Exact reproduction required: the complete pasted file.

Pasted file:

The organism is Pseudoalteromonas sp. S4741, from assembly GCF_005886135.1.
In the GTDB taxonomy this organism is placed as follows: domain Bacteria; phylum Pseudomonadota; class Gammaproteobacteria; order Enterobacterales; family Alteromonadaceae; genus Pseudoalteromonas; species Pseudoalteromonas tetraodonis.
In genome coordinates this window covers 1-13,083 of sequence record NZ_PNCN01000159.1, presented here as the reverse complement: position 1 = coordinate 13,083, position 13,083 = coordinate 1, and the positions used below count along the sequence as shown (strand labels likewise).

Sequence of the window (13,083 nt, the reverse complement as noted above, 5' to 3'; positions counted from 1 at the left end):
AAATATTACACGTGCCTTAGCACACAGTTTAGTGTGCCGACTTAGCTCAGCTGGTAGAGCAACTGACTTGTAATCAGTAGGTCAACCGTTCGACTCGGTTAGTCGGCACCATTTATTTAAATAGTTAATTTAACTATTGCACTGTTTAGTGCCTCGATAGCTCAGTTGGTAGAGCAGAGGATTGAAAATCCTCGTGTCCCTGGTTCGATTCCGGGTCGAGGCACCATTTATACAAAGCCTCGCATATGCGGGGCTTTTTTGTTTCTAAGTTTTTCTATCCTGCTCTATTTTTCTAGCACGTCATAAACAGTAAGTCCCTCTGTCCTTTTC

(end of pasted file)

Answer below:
The organism is Pseudoalteromonas sp. S4741, from assembly GCF_005886135.1.
In the GTDB taxonomy this organism is placed as follows: domain Bacteria; phylum Pseudomonadota; class Gammaproteobacteria; order Enterobacterales; family Alteromonadaceae; genus Pseudoalteromonas; species Pseudoalteromonas tetraodonis.
In genome coordinates this window covers 1-13,083 of sequence record NZ_PNCN01000159.1, presented here as the reverse complement: position 1 = coordinate 13,083, position 13,083 = coordinate 1, and the positions used below count along the sequence as shown (strand labels likewise).

Sequence of the window (13,083 nt, the reverse complement as noted above, 5' to 3'; positions counted from 1 at the left end):
AAATATTACACGTGCCTTAGCACACAGTTTAGTGTGCCGACTTAGCTCAGCTGGTAGAGCAACTGACTTGTAATCAGTAGGTCAACCGTTCGACTCGGTTAGTCGGCACCATTTATTTAAATAGTTAATTTAACTATTGCACTGTTTAGTGCCTCGATAGCTCAGTTGGTAGAGCAGAGGATTGAAAATCCTCGTGTCCCTGGTTCGATTCCGGGTCGAGGCACCATTTATACAAAGCCTCGCATATGCGGGGCTTTTTTGTTTCTAAGTTTTTCTATCCTGCTCTATTTTTCTAGCACGTCATAAACAGTAAGTCCCTCTGTCCTTTTC